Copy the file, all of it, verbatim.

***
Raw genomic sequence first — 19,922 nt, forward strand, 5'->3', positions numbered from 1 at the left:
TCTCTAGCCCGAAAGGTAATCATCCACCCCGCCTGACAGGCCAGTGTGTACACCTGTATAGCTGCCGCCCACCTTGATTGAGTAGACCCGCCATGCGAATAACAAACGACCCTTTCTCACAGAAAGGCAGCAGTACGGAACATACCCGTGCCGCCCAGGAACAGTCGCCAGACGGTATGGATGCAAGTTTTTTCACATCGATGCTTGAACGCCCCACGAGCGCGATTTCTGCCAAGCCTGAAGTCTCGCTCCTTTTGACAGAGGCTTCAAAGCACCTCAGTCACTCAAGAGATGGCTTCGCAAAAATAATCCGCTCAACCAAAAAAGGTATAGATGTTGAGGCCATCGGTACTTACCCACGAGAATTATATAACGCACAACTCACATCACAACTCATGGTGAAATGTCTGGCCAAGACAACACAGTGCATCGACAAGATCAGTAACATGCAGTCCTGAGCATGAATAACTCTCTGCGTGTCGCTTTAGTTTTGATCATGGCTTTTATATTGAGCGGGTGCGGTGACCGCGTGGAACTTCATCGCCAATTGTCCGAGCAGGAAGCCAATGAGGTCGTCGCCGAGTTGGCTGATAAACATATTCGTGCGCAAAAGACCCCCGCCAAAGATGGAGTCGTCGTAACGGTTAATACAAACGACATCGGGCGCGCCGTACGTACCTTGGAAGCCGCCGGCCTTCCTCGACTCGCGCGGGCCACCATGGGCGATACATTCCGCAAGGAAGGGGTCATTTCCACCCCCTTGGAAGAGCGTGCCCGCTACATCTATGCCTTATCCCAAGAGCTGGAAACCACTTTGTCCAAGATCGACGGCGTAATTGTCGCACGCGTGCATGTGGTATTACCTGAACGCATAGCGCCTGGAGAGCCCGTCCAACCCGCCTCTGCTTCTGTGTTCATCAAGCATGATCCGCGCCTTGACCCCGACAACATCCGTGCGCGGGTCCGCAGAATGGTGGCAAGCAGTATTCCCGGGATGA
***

Raw genomic sequence first — 19,922 nt, forward strand, 5'->3', positions numbered from 1 at the left:
TCTCTAGCCCGAAAGGTAATCATCCACCCCGCCTGACAGGCCAGTGTGTACACCTGTATAGCTGCCGCCCACCTTGATTGAGTAGACCCGCCATGCGAATAACAAACGACCCTTTCTCACAGAAAGGCAGCAGTACGGAACATACCCGTGCCGCCCAGGAACAGTCGCCAGACGGTATGGATGCAAGTTTTTTCACATCGATGCTTGAACGCCCCACGAGCGCGATTTCTGCCAAGCCTGAAGTCTCGCTCCTTTTGACAGAGGCTTCAAAGCACCTCAGTCACTCAAGAGATGGCTTCGCAAAAATAATCCGCTCAACCAAAAAAGGTATAGATGTTGAGGCCATCGGTACTTACCCACGAGAATTATATAACGCACAACTCACATCACAACTCATGGTGAAATGTCTGGCCAAGACAACACAGTGCATCGACAAGATCAGTAACATGCAGTCCTGAGCATGAATAACTCTCTGCGTGTCGCTTTAGTTTTGATCATGGCTTTTATATTGAGCGGGTGCGGTGACCGCGTGGAACTTCATCGCCAATTGTCCGAGCAGGAAGCCAATGAGGTCGTCGCCGAGTTGGCTGATAAACATATTCGTGCGCAAAAGACCCCCGCCAAAGATGGAGTCGTCGTAACGGTTAATACAAACGACATCGGGCGCGCCGTACGTACCTTGGAAGCCGCCGGCCTTCCTCGACTCGCGCGGGCCACCATGGGCGATACATTCCGCAAGGAAGGGGTCATTTCCACCCCCTTGGAAGAGCGTGCCCGCTACATCTATGCCTTATCCCAAGAGCTGGAAACCACTTTGTCCAAGATCGACGGCGTAATTGTCGCACGCGTGCATGTGGTATTACCTGAACGCATAGCGCCTGGAGAGCCCGTCCAACCCGCCTCTGCTTCTGTGTTCATCAAGCATGATCCGCGCCTTGACCCCGACAACATCCGTGCGCGGGTCCGCAGAATGGTGGCAAGCAGTATTCCCGGGATGA